If David Gettleman has any Achilles Heel so far, it's in failing to develop talent at the RB position. If you look at it, we've really got nothing they've brought in behind Jonathan Stewart, an expensive and oft-injured incumbent from a salary situation brought in by former GM Marty Hurney.
As such, he really needs to show that he knows what he's doing with drafting CA-P this late. First, it shows Gettleman isn't yet seriously addressing the position. A lot of factors are involved, with "best available" draft strategies, some position likely falls due to circumstance.
With that in mind, CA-P is looked upon to primarily be a between-the-tackles runner. He doesn't bring in a great knowledge of pass protection, having come from Auburn's three running plays and variations from with the odd pass usually being an afterthought.
He's certainly no accomplished receiver out of the backfield, either. However, when you consider draft positions after about the middle of the third round somewhere in most drafts, you're starting to get slightly more than marginal NFL prospects. CA-P's role is to get some tough yards running the ball inside, period.
A Free Gift for You
...yeah, drafts can always be like that razor commercial where you get punched in the 'nads for a "free gift." We don't directly "pay" to see who is selected in the NFL Draft, either. Free is worth what you pay for as they say, and the time is literally very short - mere minutes now - since the 2015 NFL Draft has concluded.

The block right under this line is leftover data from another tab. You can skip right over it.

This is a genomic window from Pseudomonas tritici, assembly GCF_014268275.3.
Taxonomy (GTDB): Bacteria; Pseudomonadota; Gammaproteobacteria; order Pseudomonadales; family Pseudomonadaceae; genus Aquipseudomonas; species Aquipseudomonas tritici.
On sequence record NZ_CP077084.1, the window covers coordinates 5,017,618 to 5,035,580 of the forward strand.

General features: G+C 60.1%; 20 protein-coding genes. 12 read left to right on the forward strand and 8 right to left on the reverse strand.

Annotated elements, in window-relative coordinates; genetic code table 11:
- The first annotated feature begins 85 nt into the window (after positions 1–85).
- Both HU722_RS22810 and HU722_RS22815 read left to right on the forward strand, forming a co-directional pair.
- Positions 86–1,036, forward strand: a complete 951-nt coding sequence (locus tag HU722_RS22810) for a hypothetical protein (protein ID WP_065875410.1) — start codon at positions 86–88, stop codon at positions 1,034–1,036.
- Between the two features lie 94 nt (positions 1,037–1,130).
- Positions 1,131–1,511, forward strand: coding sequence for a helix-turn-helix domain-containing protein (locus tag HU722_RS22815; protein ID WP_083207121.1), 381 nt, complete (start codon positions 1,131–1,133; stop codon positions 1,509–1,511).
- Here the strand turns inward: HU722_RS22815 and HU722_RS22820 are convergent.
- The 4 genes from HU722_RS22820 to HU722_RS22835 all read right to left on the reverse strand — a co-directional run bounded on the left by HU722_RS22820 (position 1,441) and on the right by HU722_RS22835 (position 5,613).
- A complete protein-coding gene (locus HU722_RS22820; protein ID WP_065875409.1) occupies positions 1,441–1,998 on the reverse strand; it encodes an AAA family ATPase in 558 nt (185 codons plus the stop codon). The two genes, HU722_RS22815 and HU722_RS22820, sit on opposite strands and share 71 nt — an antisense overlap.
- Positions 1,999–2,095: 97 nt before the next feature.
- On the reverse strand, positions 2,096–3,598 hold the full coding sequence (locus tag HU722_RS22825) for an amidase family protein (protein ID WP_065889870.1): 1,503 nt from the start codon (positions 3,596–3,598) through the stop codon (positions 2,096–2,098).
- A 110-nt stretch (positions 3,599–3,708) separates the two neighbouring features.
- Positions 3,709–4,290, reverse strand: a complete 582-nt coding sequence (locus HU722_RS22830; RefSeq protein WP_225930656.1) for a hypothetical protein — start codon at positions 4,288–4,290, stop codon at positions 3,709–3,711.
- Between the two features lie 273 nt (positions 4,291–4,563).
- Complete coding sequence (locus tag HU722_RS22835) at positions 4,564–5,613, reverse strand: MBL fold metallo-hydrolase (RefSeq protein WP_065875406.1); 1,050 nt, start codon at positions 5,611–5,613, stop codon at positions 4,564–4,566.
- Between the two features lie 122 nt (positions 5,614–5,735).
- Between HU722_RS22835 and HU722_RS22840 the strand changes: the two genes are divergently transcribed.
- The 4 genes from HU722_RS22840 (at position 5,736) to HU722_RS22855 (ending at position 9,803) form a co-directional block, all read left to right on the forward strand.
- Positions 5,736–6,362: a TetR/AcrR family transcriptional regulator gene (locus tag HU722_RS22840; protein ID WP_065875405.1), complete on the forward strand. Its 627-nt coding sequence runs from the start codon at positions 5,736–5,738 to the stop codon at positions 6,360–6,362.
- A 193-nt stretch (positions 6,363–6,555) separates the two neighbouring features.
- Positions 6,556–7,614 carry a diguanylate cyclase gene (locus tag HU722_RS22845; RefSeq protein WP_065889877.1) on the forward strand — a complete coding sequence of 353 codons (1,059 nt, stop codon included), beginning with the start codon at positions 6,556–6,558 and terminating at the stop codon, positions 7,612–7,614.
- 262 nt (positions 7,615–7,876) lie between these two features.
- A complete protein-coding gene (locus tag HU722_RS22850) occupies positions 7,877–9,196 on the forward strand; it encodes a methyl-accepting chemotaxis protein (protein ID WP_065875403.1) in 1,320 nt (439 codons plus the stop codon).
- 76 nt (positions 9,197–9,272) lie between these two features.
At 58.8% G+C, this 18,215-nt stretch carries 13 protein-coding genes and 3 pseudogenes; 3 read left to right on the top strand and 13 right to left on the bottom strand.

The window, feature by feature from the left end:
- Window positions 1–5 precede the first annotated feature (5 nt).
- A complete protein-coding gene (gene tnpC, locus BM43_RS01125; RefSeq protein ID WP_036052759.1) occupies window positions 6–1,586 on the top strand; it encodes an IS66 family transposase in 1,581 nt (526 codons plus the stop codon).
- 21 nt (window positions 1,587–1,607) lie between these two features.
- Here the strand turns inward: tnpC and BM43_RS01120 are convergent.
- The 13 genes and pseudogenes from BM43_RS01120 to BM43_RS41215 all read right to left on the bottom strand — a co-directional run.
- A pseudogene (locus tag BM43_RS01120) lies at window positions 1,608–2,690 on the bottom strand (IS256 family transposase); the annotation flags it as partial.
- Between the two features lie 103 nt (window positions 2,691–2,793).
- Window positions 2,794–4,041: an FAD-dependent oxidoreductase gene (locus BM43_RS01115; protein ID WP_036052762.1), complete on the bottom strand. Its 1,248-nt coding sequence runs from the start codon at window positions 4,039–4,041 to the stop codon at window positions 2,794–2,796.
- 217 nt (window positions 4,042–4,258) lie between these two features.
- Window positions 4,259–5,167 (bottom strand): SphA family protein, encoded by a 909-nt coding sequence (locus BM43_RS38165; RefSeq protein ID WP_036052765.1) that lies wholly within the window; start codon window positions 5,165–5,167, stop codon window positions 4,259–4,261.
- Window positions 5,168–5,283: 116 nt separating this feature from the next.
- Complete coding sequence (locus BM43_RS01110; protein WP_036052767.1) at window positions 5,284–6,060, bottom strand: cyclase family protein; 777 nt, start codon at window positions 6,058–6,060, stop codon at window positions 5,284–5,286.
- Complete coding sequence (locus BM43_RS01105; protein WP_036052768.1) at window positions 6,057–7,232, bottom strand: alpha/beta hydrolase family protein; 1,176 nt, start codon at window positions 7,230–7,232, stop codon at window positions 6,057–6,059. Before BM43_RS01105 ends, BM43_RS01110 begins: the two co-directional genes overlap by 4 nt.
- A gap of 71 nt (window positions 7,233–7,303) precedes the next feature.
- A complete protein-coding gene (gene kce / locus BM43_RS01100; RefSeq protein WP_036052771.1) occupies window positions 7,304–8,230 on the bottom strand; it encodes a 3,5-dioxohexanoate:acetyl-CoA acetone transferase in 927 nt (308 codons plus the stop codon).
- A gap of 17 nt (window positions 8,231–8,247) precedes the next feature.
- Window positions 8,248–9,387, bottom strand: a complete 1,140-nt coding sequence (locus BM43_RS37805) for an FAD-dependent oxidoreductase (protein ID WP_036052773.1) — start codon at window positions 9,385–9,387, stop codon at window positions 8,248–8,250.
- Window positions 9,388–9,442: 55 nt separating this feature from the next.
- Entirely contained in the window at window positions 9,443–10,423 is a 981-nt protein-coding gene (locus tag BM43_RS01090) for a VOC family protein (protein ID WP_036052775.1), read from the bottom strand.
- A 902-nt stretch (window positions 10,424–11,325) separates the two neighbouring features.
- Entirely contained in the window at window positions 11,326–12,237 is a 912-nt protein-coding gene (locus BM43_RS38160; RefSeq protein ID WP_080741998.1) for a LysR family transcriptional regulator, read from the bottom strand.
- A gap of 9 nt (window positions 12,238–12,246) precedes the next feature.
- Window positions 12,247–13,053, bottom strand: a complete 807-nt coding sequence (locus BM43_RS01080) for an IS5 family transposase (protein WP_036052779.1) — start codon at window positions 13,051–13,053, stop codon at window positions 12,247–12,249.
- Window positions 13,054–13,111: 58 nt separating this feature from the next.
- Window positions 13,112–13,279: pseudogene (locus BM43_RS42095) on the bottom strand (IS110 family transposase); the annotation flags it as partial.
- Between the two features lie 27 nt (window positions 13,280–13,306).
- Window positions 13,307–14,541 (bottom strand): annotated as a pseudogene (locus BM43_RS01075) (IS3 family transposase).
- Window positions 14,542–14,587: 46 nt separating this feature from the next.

Analyses will run rampant for the remainder of everyone's tenure, however short or lengthy it turns out to be. My own is that David Mayo is the biggest mystery to me, but perhaps I'm expecting too much when I compare 5th-round picks to Bene' Benwikere.
Daryl Williams makes a lot of sense for a lot of reasons, but namely by helping the running game inside. Dominate your guy and move forward. Brute force, and a great tool if Mike Shula can put them all to use correctly, which remains to be seen.
Mayo's the mystery, as I said, and the one whose path I'll try and follow perhaps a little more than that of the others. CA-P will be easy, as anyone with the ball in their hands will be.
Speaking of which, along comes Cameron Artis-Payne, whose job description is very similar to that of Williams above: go north, young man! He's not flashy, sexy, or shiny. He won't break a run for a long TD anytime soon, but is more of a guy who will get you bags and bags of 7-yard runs into the teeth of the defense, should he live up to his potential. I think he's a good example of what you look for in a zone-blocking running scheme. Both guys, CA-P and Williams, actually.
With the addition of Devin Funchess, a hulking receiver, it's apparent the "strategery" here is a rather straightforward one: Punch 'em in the mouth and put your footprint on his chest.